Adam Floridia's Reviews > The Gift

The Gift by Vladimir Nabokov
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's review
Dec 03, 2009

really liked it
bookshelves: nabokov
Read in February, 2011

Just one sentence on only the 2nd page:

"With a practiced eye he searched it for something that would become a daily sore spot, a daily torture for his senses, but there seemed to be nothing of that sort in the offing, and the diffuse light of the gray spring day was not only above suspicion but even promised to mollify any trifle that in more brilliant weather would not fail to crop up; this could be anything: the color of a building, for instance, that immediately provoked an unpleasant taste in the mouth, a smack of oatmeal, or even halvah; an architectural detail that effusively caught one’s attention every time one passed by; the irritating sham of a caryatid, a hanger-on and not a support, which, even under a lighter burden, would crumble into plaster dust; or, on a tree trunk, fastened to it by a rusty thumbtack, a pointless but perpetually preserved corner of a notice in longhand (runny ink, blue runaway dog) that had outlived its usefulness but had not been fully torn off; or else an object in a shop window, or a smell that refused at the last moment to yield a memory it had seemed ready to shout, and remained instead on its street corner, a mystery withdrawn into itself."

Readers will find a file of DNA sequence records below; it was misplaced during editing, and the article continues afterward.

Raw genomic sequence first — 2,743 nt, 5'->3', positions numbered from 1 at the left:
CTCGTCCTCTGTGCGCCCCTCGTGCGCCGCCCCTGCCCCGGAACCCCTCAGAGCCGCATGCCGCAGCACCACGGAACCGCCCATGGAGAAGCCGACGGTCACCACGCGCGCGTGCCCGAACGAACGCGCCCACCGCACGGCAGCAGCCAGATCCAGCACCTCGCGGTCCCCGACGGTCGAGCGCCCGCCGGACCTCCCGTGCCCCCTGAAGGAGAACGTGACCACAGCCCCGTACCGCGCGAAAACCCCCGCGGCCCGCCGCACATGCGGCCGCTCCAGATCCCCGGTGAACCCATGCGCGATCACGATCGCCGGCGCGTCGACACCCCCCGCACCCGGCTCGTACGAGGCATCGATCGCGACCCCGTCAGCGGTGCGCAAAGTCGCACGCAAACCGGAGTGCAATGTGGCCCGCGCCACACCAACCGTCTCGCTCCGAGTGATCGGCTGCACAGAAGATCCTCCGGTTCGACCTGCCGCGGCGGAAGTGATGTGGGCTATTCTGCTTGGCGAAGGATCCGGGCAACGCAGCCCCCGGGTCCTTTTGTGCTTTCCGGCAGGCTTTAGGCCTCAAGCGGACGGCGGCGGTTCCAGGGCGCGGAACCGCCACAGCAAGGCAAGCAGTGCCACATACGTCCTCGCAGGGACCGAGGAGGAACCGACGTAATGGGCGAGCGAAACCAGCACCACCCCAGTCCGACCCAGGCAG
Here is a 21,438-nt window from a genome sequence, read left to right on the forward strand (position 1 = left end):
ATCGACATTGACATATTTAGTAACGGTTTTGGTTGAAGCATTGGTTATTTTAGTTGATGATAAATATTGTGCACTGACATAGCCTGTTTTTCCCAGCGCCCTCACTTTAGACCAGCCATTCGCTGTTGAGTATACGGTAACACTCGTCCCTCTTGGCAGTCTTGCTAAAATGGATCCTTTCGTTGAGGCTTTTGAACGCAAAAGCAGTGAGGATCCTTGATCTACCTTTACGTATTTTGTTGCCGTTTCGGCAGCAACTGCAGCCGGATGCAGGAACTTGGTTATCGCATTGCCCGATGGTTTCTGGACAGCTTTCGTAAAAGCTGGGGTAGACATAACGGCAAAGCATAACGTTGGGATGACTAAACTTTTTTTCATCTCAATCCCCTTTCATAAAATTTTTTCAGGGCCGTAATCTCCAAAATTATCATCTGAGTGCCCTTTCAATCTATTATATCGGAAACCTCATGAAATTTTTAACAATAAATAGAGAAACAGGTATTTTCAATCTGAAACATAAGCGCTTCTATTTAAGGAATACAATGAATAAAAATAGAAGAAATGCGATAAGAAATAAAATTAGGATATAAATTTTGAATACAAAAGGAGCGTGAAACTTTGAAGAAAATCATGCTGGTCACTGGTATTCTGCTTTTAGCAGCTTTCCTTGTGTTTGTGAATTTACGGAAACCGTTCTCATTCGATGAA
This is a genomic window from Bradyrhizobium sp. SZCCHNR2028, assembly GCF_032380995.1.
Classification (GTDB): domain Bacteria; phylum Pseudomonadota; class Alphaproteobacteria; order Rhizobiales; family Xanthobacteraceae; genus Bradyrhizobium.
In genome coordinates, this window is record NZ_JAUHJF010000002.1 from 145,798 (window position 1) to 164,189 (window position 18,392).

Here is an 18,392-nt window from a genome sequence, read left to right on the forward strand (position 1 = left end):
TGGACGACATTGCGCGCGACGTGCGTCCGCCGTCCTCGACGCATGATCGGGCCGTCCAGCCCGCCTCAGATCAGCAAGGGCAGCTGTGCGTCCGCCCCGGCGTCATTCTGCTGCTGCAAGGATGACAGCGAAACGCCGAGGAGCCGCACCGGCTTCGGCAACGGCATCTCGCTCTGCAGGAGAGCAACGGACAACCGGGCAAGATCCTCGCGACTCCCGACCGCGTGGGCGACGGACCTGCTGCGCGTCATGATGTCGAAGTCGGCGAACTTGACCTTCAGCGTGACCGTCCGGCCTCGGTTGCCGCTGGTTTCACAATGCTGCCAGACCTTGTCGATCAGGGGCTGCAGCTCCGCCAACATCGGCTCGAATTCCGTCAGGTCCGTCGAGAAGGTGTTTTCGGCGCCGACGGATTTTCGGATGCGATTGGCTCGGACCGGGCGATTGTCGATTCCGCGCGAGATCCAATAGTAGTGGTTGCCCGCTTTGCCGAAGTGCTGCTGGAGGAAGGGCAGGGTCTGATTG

A great metaphor and meditation on life/death:

“Funny that I have thought of death all my life, and if I have lived, have lived only in the margin of a book I have never been able to read….[Like someone who] would take out a library book in a language he didn’t know, make notes in it and leave it lying about so visitors would think: He knows Portuguese, Aramaic…Happiness, sorrow—exclamation marks en marge, while the context is absolutely unknown” (311).

A dying man says, “‘What nonsense. Of course there is nothing afterwards.’ He sighed, listened to the trickling and drumming outside the window and repeated with extreme distinctness: ‘There is nothing. It is as clear as the fact that it is raining.’
And meanwhile outside the spring sun was playing on the roof tiles, the sky was dreamy and cloudless, the tenant upstairs was watering the flowers on the edge of her balcony, and the water trickled down with a drumming sound” (312).

And that's why I love Nabokov.
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Reading Progress

01/22/2011 page 20
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Comments (showing 1-16 of 16) (16 new)

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Geoff In my opinion, this should be a priority read. It is one of those books that colors and accents every day since I have read it.

Geoff yes yes yes and there is so much more of that in there.

Adam Floridia The only problem is that with sentences like that this book will take me five months to finish! (Especially should I pause to savor each one...)

Geoff yeah but that's going to be a great five month experience.

Eric Nice! This novel needs more partisans!